The geographic distribution of the virus has extended beyond Saudi Arabia; reports of ALKV have been documented in countries where there is no endemic vector of the disease, such as Egypt, Djibouti, and India. In a 2014 case study, researchers found that most cases of the virus have been reported from the Najran Region, where agriculture is heavily emphasised.
As a response to the troubling illness, the KSA (Kingdom of Saudi Arabia) is treating ALKV as one of the nationally notifiable diseases in the country. An effective surveillance system was established by the Ministry of Health, where any suspected case of ALKV must be reported immediately. Three forms must be filled out to properly ensure the virus is being sufficiently monitored: A suspect case form, an epidemiological investigation form, and a laboratory requisition form. The hospitals and health centers, either governmental or private, report the potential ALKV case to the desk officers in charge of viral hemorrhagic fevers at the Directorate of Health Affairs in their respective region. Afterward, the desk officer forwards the report to the Directorate of Infectious Diseases at the Preventive Medicine Department at the Ministry of Health. Before entering the case into the database system, the desk officer in charge of AHFV reviews the case reports for accuracy and completion. Subsequently, the desk officer at the Ministry of Health formulates daily reports for the higher directors at the Ministry of Health and forwards them as feedback to the regions and their respective health units.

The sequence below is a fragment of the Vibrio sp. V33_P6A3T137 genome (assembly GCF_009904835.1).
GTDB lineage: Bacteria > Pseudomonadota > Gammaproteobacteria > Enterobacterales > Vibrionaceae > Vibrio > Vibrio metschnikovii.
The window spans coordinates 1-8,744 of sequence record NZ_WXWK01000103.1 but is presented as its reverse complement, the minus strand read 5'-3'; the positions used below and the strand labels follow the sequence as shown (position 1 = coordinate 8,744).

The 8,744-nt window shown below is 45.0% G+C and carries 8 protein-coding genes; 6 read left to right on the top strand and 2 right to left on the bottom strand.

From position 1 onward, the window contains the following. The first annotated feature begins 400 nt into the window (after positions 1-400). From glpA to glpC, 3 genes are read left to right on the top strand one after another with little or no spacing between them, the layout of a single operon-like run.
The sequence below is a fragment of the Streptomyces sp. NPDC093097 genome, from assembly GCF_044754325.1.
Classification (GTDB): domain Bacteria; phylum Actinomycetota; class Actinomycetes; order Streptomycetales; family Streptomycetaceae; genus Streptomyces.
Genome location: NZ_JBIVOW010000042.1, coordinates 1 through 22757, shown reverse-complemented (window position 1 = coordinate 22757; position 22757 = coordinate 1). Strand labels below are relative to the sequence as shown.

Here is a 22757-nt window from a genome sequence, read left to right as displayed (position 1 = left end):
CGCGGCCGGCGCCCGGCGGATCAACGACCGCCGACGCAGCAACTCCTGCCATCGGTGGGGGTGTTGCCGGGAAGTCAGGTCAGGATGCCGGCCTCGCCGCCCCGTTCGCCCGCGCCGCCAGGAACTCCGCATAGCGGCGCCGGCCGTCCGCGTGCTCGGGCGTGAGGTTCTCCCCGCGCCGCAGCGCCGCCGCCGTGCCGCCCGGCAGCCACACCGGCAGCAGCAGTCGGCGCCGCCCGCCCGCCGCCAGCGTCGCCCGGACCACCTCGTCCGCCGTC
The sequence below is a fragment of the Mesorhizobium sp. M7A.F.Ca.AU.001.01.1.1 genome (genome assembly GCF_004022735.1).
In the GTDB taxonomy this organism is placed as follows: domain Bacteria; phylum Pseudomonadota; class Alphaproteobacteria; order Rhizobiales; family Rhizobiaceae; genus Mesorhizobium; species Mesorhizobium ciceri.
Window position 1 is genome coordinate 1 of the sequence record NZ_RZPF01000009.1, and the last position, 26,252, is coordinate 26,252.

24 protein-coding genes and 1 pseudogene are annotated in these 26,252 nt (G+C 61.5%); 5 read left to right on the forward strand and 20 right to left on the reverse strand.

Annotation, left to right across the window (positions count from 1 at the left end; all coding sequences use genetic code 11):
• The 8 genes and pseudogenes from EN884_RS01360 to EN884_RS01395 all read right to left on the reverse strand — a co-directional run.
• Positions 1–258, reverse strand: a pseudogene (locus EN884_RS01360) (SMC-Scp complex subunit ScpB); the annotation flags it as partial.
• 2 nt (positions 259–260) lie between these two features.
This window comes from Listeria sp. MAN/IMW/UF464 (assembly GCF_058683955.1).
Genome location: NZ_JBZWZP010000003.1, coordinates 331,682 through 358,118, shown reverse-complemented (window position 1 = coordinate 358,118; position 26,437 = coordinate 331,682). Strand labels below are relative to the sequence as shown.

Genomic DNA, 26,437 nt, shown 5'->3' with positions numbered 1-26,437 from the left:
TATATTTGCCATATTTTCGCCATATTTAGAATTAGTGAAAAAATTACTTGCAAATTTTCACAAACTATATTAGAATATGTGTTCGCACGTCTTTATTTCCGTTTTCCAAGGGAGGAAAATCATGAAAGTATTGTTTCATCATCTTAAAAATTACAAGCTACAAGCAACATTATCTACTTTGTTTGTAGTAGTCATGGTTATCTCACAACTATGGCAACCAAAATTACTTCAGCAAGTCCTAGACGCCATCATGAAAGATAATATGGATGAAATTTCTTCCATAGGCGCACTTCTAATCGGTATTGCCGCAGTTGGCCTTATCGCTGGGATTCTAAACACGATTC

This virus was first isolated from the blood of a 32-year-old male butcher at Dr. Soliman Fakeeh Hospital, Saudi Arabia during the 1990s, who became sick with an acute, fatal hemorrhagic fever after slaughtering a sheep imported from the small city of Alkhurma, Mecca province. Since then, over 40 cases of ALKV, with case fatality rates less than 1%, have been reported. ALKV is classified as a BSL-3 or BSL-4 agent, depending on the country's regulations.